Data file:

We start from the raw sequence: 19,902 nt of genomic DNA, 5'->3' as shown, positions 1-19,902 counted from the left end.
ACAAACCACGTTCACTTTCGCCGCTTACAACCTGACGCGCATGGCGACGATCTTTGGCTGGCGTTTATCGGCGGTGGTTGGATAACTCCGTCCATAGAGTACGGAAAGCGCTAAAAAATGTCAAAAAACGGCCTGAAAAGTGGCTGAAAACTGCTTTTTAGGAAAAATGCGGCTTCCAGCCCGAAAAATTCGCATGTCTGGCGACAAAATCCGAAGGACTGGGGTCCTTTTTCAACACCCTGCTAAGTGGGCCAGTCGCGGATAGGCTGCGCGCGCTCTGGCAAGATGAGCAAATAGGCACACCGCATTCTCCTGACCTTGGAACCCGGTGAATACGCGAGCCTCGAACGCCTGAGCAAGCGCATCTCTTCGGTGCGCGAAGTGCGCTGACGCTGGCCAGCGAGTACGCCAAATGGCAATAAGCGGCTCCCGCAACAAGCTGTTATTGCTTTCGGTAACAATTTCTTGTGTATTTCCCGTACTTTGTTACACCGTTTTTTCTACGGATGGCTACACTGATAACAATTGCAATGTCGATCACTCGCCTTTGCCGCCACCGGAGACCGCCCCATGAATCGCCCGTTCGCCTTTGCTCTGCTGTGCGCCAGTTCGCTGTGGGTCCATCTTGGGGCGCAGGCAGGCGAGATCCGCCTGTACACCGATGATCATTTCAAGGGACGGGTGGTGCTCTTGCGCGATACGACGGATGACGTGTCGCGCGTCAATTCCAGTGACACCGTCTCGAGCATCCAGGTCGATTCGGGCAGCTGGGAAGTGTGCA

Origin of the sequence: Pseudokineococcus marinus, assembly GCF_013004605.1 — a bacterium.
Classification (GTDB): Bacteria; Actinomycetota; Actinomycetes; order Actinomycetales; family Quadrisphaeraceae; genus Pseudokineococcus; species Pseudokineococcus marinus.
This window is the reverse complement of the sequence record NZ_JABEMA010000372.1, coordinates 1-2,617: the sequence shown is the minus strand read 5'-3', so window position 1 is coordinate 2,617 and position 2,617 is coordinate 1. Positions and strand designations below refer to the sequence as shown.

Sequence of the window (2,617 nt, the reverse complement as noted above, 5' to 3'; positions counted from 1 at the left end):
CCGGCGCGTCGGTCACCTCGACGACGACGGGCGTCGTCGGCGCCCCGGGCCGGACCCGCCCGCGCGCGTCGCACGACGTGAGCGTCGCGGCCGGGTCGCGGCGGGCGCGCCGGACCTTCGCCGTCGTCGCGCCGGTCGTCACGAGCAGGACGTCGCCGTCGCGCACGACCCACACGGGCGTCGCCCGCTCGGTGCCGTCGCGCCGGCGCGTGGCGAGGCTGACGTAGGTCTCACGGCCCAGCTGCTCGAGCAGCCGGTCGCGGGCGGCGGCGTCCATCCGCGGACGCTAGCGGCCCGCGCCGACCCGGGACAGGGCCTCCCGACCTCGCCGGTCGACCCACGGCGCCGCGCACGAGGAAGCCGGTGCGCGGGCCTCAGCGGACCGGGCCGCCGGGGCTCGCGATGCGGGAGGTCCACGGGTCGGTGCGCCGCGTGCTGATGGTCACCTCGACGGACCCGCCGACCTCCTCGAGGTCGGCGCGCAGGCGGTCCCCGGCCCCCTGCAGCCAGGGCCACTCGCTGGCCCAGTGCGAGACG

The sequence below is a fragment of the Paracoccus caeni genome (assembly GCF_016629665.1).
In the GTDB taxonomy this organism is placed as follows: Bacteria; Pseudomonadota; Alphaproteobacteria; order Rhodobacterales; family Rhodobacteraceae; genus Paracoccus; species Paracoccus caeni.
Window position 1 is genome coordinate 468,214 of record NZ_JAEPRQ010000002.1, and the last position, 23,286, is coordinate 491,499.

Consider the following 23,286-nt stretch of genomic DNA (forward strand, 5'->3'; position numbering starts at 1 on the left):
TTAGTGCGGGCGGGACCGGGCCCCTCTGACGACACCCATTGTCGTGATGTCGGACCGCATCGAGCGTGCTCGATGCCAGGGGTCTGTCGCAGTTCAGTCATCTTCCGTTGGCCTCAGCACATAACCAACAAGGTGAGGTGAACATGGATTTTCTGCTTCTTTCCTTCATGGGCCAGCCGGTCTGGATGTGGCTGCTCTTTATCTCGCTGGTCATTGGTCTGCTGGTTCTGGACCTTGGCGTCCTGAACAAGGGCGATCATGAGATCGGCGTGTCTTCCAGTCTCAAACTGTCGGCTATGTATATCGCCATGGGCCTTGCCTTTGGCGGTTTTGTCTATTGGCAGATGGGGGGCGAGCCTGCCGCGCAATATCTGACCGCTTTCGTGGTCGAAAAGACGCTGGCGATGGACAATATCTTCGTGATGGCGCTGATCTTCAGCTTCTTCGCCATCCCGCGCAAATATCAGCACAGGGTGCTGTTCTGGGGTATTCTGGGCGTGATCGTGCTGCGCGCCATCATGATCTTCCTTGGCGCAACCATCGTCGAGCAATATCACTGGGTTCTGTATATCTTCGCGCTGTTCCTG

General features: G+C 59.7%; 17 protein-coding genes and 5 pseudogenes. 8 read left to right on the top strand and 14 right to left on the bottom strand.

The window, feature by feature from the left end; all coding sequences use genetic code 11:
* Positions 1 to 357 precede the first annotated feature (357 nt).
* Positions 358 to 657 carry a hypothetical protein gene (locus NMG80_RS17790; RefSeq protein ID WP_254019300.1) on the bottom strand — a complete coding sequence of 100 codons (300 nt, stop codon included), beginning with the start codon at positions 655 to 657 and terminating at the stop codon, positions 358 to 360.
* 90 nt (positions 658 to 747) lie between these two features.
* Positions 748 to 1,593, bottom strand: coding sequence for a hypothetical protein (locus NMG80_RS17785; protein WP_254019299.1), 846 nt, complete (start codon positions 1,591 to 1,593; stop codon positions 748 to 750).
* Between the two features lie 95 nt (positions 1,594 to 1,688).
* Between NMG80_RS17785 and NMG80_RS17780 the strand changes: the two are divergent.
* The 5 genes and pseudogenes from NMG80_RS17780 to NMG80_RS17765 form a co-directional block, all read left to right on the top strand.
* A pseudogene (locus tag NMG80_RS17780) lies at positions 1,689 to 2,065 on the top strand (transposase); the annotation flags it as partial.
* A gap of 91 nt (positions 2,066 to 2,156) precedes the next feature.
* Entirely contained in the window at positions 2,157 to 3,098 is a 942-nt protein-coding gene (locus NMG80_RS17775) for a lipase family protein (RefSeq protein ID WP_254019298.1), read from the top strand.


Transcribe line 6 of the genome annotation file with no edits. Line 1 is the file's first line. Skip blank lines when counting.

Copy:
Sequence of the window (2,617 nt, the reverse complement as noted above, 5' to 3'; positions counted from 1 at the left end):